Letting go: hyper vigilance

I’m envious of my wife because she can lose herself completely in a book or game or movie to the point where I’d have to shout her name if I need her attention.

I’d love to forget where I am, forget what’s going on. Because in the Abraham-Hicks teaching, our focus on continuity in our experience is an obstacle to change.

What this means is that if we keep focusing on “what is” we reinforce it in our thoughts and feelings, whether we like it or not.

We might believe in theory that life is full of possibilities, that nothing is impossible for God, and that miraculous things can happen at any moment…but then we keep one eye on our circumstances with the expectation that nothing will really change.

A watched pot never boils, and you have to wonder what motivates the watching.

For me it is definitely anxiety related. Hyper vigilance to our surroundings is a basic survival strategy. Paying close attention to what is going on around us gives a sense of preparedness and control.

I don’t just hear sounds, I create a mental model of the thing behind the sound. When the bus rumbles by I “see” it in my mind’s eye. When my wife coughs in bed I “see” that too, and my mind turns to whether she might be sick and will that effect our plans for the day. When my daughter bangs her milk bottle on the high-chair my mind sees the possibilities of spilt-milk, or her needing a refill.

To me it feels like I’m expanding my conscious mind to fill the space I’m in. But that space is defined by all the things in it, the circumstances around me, and my expectations of what might unfold and how it involves me.

That’s why I always struggled with meditation. I’d try to quiet my mind but it was still full of the whole world around me. I’d try to empty my mind but I didn’t know I’d already made it so big.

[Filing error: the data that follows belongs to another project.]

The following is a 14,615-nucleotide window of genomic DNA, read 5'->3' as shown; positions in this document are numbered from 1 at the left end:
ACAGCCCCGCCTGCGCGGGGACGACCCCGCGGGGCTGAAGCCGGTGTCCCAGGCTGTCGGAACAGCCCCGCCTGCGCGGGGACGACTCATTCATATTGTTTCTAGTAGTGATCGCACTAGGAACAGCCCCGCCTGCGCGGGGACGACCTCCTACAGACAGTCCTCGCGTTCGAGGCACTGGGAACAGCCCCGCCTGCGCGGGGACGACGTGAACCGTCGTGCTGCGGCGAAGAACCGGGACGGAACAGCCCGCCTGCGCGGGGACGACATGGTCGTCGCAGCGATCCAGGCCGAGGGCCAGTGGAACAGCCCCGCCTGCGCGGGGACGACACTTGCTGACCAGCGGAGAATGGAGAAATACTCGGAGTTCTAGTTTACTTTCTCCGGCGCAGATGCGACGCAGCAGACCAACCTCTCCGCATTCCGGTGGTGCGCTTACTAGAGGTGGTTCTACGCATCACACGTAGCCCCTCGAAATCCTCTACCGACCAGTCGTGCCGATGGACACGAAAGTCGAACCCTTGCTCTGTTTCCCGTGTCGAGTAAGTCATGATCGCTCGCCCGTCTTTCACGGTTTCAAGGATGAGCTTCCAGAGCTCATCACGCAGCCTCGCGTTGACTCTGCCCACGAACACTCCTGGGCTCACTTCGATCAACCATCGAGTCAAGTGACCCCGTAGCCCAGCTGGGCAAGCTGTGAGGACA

Really letting go would feel like shrinking my mind back to just me. Really letting go would feel like ignoring everything, in the deepest sense of not knowing, which is where “ignore” comes from.

The benefits are twofold: first, the effort to keep my awareness so big is exhausting and provokes anxiety and control. Second, letting go of things, no longer keeping track of them, allows things to change in unexpected and refreshing ways. Miracles can’t happen when you’re fixated on what is.

And it’s just sad being always aware of what’s going on around you. When you start letting go you allow yourself to be surprised by life. Even the small surprise of realising your coffee cup is still half-full of coffee!

Letting go means I can hear a sound and let it be just a sound, let the sounds that reach my ears be like ripples in a pond, let myself be unknowing of what is, and allow what is to surprise me!

Leave a Reply

Fill in your details below or click an icon to log in:

WordPress.com Logo

You are commenting using your WordPress.com account. Log Out /  Change )

Google photo

You are commenting using your Google account. Log Out /  Change )

Twitter picture

You are commenting using your Twitter account. Log Out /  Change )

Facebook photo

You are commenting using your Facebook account. Log Out /  Change )

Connecting to %s